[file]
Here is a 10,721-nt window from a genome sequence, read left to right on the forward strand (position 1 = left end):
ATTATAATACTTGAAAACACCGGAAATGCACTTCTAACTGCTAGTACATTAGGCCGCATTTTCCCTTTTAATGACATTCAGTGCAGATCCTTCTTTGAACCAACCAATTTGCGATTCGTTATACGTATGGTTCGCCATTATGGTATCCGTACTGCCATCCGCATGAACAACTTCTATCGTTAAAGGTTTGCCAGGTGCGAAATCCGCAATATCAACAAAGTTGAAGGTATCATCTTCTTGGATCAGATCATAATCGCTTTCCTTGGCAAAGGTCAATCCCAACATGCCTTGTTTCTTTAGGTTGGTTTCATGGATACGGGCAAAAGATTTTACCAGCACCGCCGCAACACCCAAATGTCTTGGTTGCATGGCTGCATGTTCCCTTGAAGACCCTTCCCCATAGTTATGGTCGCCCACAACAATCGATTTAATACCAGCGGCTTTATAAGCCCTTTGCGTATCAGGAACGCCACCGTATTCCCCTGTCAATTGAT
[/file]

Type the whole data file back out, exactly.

Here is a 10,721-nt window from a genome sequence, read left to right on the forward strand (position 1 = left end):
ATTATAATACTTGAAAACACCGGAAATGCACTTCTAACTGCTAGTACATTAGGCCGCATTTTCCCTTTTAATGACATTCAGTGCAGATCCTTCTTTGAACCAACCAATTTGCGATTCGTTATACGTATGGTTCGCCATTATGGTATCCGTACTGCCATCCGCATGAACAACTTCTATCGTTAAAGGTTTGCCAGGTGCGAAATCCGCAATATCAACAAAGTTGAAGGTATCATCTTCTTGGATCAGATCATAATCGCTTTCCTTGGCAAAGGTCAATCCCAACATGCCTTGTTTCTTTAGGTTGGTTTCATGGATACGGGCAAAAGATTTTACCAGCACCGCCGCAACACCCAAATGTCTTGGTTGCATGGCTGCATGTTCCCTTGAAGACCCTTCCCCATAGTTATGGTCGCCCACAACAATCGATTTAATACCAGCGGCTTTATAAGCCCTTTGCGTATCAGGAACGCCACCGTATTCCCCTGTCAATTGAT